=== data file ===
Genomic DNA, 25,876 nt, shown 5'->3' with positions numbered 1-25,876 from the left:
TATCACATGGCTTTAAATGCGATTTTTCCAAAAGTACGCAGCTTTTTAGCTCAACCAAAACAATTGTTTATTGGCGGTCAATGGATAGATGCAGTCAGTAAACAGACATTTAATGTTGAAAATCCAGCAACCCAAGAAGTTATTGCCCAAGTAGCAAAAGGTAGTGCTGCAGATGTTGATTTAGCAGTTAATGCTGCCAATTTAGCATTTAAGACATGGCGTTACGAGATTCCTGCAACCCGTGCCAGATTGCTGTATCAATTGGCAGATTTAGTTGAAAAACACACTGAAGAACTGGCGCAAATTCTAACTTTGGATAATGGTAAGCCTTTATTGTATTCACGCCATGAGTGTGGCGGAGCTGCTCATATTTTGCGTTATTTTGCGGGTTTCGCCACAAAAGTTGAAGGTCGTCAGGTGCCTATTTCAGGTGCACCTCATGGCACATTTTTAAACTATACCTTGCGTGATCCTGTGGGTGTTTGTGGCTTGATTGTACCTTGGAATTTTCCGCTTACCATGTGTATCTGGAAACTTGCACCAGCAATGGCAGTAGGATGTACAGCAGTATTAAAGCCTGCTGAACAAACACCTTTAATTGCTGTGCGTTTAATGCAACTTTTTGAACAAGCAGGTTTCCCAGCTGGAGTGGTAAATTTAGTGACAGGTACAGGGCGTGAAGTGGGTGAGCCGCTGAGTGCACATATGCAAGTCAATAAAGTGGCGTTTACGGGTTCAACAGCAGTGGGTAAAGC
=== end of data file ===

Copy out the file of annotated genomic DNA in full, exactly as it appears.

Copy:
Genomic DNA, 25,876 nt, shown 5'->3' with positions numbered 1-25,876 from the left:
TATCACATGGCTTTAAATGCGATTTTTCCAAAAGTACGCAGCTTTTTAGCTCAACCAAAACAATTGTTTATTGGCGGTCAATGGATAGATGCAGTCAGTAAACAGACATTTAATGTTGAAAATCCAGCAACCCAAGAAGTTATTGCCCAAGTAGCAAAAGGTAGTGCTGCAGATGTTGATTTAGCAGTTAATGCTGCCAATTTAGCATTTAAGACATGGCGTTACGAGATTCCTGCAACCCGTGCCAGATTGCTGTATCAATTGGCAGATTTAGTTGAAAAACACACTGAAGAACTGGCGCAAATTCTAACTTTGGATAATGGTAAGCCTTTATTGTATTCACGCCATGAGTGTGGCGGAGCTGCTCATATTTTGCGTTATTTTGCGGGTTTCGCCACAAAAGTTGAAGGTCGTCAGGTGCCTATTTCAGGTGCACCTCATGGCACATTTTTAAACTATACCTTGCGTGATCCTGTGGGTGTTTGTGGCTTGATTGTACCTTGGAATTTTCCGCTTACCATGTGTATCTGGAAACTTGCACCAGCAATGGCAGTAGGATGTACAGCAGTATTAAAGCCTGCTGAACAAACACCTTTAATTGCTGTGCGTTTAATGCAACTTTTTGAACAAGCAGGTTTCCCAGCTGGAGTGGTAAATTTAGTGACAGGTACAGGGCGTGAAGTGGGTGAGCCGCTGAGTGCACATATGCAAGTCAATAAAGTGGCGTTTACGGGTTCAACAGCAGTGGGTAAAGC